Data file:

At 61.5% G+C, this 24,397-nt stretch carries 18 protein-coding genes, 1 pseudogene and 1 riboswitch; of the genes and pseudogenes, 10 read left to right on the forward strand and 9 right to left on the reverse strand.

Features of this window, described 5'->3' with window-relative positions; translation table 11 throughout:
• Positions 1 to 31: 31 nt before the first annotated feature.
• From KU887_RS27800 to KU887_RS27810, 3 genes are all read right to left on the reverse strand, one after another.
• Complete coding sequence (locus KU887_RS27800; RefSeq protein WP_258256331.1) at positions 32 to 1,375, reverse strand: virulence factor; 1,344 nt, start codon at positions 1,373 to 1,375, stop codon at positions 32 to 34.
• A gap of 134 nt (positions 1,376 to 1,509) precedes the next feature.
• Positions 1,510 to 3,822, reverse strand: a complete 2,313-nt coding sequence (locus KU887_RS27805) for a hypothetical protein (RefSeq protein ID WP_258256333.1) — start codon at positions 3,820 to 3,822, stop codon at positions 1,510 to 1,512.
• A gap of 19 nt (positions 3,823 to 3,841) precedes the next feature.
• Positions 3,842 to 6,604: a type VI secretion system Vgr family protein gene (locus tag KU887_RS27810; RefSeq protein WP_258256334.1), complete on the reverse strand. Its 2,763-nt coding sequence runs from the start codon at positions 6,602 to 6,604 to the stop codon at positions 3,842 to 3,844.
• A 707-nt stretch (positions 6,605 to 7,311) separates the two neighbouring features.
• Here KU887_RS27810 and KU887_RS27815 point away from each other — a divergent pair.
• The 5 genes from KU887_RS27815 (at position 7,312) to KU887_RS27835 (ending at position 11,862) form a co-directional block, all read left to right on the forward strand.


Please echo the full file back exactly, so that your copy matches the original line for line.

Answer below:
At 61.5% G+C, this 24,397-nt stretch carries 18 protein-coding genes, 1 pseudogene and 1 riboswitch; of the genes and pseudogenes, 10 read left to right on the forward strand and 9 right to left on the reverse strand.

Features of this window, described 5'->3' with window-relative positions; translation table 11 throughout:
• Positions 1 to 31: 31 nt before the first annotated feature.
• From KU887_RS27800 to KU887_RS27810, 3 genes are all read right to left on the reverse strand, one after another.
• Complete coding sequence (locus KU887_RS27800; RefSeq protein WP_258256331.1) at positions 32 to 1,375, reverse strand: virulence factor; 1,344 nt, start codon at positions 1,373 to 1,375, stop codon at positions 32 to 34.
• A gap of 134 nt (positions 1,376 to 1,509) precedes the next feature.
• Positions 1,510 to 3,822, reverse strand: a complete 2,313-nt coding sequence (locus KU887_RS27805) for a hypothetical protein (RefSeq protein ID WP_258256333.1) — start codon at positions 3,820 to 3,822, stop codon at positions 1,510 to 1,512.
• A gap of 19 nt (positions 3,823 to 3,841) precedes the next feature.
• Positions 3,842 to 6,604: a type VI secretion system Vgr family protein gene (locus tag KU887_RS27810; RefSeq protein WP_258256334.1), complete on the reverse strand. Its 2,763-nt coding sequence runs from the start codon at positions 6,602 to 6,604 to the stop codon at positions 3,842 to 3,844.
• A 707-nt stretch (positions 6,605 to 7,311) separates the two neighbouring features.
• Here KU887_RS27810 and KU887_RS27815 point away from each other — a divergent pair.
• The 5 genes from KU887_RS27815 (at position 7,312) to KU887_RS27835 (ending at position 11,862) form a co-directional block, all read left to right on the forward strand.